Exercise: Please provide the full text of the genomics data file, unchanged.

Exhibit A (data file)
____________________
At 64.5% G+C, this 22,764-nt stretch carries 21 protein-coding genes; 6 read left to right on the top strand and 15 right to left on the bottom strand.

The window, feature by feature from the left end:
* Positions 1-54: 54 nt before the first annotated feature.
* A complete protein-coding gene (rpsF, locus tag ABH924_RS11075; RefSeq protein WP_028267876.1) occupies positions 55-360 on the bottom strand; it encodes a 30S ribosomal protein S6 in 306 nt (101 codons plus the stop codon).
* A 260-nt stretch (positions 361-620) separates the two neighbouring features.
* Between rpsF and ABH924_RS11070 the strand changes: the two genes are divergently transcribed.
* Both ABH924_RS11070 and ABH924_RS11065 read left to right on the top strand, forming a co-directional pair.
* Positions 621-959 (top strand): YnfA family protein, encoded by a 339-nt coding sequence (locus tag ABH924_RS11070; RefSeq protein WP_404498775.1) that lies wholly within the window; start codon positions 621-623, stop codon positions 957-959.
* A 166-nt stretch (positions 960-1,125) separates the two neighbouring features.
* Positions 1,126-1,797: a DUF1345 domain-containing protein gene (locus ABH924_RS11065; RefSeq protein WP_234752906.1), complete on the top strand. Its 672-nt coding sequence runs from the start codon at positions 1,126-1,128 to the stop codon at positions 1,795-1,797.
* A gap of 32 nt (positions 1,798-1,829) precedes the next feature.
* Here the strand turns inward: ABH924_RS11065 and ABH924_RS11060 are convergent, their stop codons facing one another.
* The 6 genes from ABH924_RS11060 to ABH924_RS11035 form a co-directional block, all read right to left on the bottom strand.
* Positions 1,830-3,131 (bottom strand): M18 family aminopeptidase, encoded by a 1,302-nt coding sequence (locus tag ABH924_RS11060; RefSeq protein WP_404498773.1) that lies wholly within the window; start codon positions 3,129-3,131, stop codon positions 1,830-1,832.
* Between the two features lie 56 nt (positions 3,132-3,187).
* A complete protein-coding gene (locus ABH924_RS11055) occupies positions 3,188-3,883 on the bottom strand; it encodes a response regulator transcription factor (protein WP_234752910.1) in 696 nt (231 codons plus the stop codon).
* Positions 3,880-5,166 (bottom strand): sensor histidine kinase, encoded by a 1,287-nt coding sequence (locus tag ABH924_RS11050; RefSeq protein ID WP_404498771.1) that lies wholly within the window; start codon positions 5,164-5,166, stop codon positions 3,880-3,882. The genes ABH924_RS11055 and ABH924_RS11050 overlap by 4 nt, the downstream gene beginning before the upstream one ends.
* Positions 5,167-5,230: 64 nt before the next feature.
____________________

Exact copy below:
At 64.5% G+C, this 22,764-nt stretch carries 21 protein-coding genes; 6 read left to right on the top strand and 15 right to left on the bottom strand.

The window, feature by feature from the left end:
* Positions 1-54: 54 nt before the first annotated feature.
* A complete protein-coding gene (rpsF, locus tag ABH924_RS11075; RefSeq protein WP_028267876.1) occupies positions 55-360 on the bottom strand; it encodes a 30S ribosomal protein S6 in 306 nt (101 codons plus the stop codon).
* A 260-nt stretch (positions 361-620) separates the two neighbouring features.
* Between rpsF and ABH924_RS11070 the strand changes: the two genes are divergently transcribed.
* Both ABH924_RS11070 and ABH924_RS11065 read left to right on the top strand, forming a co-directional pair.
* Positions 621-959 (top strand): YnfA family protein, encoded by a 339-nt coding sequence (locus tag ABH924_RS11070; RefSeq protein WP_404498775.1) that lies wholly within the window; start codon positions 621-623, stop codon positions 957-959.
* A 166-nt stretch (positions 960-1,125) separates the two neighbouring features.
* Positions 1,126-1,797: a DUF1345 domain-containing protein gene (locus ABH924_RS11065; RefSeq protein WP_234752906.1), complete on the top strand. Its 672-nt coding sequence runs from the start codon at positions 1,126-1,128 to the stop codon at positions 1,795-1,797.
* A gap of 32 nt (positions 1,798-1,829) precedes the next feature.
* Here the strand turns inward: ABH924_RS11065 and ABH924_RS11060 are convergent, their stop codons facing one another.
* The 6 genes from ABH924_RS11060 to ABH924_RS11035 form a co-directional block, all read right to left on the bottom strand.
* Positions 1,830-3,131 (bottom strand): M18 family aminopeptidase, encoded by a 1,302-nt coding sequence (locus tag ABH924_RS11060; RefSeq protein WP_404498773.1) that lies wholly within the window; start codon positions 3,129-3,131, stop codon positions 1,830-1,832.
* Between the two features lie 56 nt (positions 3,132-3,187).
* A complete protein-coding gene (locus ABH924_RS11055) occupies positions 3,188-3,883 on the bottom strand; it encodes a response regulator transcription factor (protein WP_234752910.1) in 696 nt (231 codons plus the stop codon).
* Positions 3,880-5,166 (bottom strand): sensor histidine kinase, encoded by a 1,287-nt coding sequence (locus tag ABH924_RS11050; RefSeq protein ID WP_404498771.1) that lies wholly within the window; start codon positions 5,164-5,166, stop codon positions 3,880-3,882. The genes ABH924_RS11055 and ABH924_RS11050 overlap by 4 nt, the downstream gene beginning before the upstream one ends.
* Positions 5,167-5,230: 64 nt before the next feature.